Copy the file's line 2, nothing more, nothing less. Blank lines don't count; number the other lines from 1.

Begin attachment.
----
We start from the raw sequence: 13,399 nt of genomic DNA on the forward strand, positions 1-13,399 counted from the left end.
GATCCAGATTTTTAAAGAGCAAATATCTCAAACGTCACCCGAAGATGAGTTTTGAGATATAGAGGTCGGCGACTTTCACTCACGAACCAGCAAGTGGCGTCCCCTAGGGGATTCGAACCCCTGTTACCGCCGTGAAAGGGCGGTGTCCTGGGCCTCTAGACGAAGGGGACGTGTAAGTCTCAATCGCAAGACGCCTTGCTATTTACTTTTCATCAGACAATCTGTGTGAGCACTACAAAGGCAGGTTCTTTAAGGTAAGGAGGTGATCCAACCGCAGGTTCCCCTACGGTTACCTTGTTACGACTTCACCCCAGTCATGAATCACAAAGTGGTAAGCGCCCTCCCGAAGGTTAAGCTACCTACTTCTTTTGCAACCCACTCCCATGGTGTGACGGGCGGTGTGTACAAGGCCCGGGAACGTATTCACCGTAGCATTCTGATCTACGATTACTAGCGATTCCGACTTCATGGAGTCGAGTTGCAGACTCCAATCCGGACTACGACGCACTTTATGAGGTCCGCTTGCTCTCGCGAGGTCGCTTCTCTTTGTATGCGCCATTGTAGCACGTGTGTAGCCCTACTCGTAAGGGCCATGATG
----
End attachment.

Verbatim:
GATCCAGATTTTTAAAGAGCAAATATCTCAAACGTCACCCGAAGATGAGTTTTGAGATATAGAGGTCGGCGACTTTCACTCACGAACCAGCAAGTGGCGTCCCCTAGGGGATTCGAACCCCTGTTACCGCCGTGAAAGGGCGGTGTCCTGGGCCTCTAGACGAAGGGGACGTGTAAGTCTCAATCGCAAGACGCCTTGCTATTTACTTTTCATCAGACAATCTGTGTGAGCACTACAAAGGCAGGTTCTTTAAGGTAAGGAGGTGATCCAACCGCAGGTTCCCCTACGGTTACCTTGTTACGACTTCACCCCAGTCATGAATCACAAAGTGGTAAGCGCCCTCCCGAAGGTTAAGCTACCTACTTCTTTTGCAACCCACTCCCATGGTGTGACGGGCGGTGTGTACAAGGCCCGGGAACGTATTCACCGTAGCATTCTGATCTACGATTACTAGCGATTCCGACTTCATGGAGTCGAGTTGCAGACTCCAATCCGGACTACGACGCACTTTATGAGGTCCGCTTGCTCTCGCGAGGTCGCTTCTCTTTGTATGCGCCATTGTAGCACGTGTGTAGCCCTACTCGTAAGGGCCATGATG